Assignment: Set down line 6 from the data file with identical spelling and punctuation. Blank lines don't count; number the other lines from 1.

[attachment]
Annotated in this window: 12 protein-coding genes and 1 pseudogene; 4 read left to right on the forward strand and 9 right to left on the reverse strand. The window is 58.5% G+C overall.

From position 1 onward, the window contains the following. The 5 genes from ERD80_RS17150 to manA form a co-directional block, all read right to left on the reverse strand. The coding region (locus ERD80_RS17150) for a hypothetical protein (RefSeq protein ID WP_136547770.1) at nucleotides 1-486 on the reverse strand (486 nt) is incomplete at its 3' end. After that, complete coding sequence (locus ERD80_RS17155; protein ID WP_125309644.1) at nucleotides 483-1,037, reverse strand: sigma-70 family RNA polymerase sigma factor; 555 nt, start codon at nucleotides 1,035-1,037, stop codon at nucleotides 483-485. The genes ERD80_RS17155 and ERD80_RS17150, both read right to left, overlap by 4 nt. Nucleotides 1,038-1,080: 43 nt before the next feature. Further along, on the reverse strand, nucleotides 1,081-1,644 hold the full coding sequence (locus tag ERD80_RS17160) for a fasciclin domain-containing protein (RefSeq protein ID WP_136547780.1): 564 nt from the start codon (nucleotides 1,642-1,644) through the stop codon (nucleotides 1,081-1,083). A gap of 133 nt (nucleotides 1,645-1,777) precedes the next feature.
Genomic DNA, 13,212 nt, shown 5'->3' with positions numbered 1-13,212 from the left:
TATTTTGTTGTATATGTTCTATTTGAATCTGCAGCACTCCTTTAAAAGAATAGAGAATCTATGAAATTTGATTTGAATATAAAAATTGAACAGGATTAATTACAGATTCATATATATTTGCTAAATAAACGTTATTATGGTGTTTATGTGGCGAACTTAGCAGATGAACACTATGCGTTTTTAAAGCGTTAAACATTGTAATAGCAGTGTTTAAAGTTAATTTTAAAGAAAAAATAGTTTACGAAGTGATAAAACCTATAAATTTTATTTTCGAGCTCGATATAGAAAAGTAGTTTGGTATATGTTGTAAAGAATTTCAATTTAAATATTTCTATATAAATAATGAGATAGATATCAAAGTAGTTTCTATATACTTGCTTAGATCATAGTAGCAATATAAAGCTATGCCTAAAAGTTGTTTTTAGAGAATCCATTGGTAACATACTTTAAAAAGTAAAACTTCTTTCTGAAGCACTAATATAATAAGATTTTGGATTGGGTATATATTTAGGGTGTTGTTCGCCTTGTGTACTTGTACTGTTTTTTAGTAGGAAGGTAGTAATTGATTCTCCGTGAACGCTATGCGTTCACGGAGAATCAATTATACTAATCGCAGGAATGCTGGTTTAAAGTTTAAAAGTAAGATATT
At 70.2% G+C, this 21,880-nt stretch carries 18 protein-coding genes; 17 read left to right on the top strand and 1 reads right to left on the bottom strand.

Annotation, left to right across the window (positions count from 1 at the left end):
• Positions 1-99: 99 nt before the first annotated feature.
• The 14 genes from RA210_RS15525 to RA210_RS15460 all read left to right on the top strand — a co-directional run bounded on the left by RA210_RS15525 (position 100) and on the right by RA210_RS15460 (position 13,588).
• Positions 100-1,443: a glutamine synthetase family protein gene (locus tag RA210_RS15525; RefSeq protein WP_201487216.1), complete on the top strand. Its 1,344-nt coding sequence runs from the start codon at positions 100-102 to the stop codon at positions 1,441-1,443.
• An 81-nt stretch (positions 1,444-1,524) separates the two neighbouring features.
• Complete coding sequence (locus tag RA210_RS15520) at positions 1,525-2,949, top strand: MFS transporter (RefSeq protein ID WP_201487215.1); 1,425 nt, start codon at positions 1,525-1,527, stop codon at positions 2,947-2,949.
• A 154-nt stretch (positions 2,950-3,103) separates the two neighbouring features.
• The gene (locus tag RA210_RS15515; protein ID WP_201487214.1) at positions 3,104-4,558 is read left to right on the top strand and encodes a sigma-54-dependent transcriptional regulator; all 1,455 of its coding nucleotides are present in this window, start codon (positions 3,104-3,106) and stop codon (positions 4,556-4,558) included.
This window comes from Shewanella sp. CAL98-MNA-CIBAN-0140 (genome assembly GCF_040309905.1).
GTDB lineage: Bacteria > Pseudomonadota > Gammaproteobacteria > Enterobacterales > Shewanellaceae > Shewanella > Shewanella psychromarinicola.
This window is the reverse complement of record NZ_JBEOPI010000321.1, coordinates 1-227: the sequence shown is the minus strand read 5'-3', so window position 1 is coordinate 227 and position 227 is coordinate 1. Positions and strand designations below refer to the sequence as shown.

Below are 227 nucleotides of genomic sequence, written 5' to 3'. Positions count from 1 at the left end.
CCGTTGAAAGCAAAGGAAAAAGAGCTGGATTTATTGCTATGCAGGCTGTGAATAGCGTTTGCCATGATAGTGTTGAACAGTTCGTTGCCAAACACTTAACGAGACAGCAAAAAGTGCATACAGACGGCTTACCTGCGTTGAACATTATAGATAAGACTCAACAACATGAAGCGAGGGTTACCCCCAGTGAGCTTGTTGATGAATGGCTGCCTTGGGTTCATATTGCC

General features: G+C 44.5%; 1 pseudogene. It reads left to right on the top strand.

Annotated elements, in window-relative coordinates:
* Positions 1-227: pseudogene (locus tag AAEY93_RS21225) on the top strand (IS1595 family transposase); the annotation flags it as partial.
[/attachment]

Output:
Annotation, left to right across the window (positions count from 1 at the left end):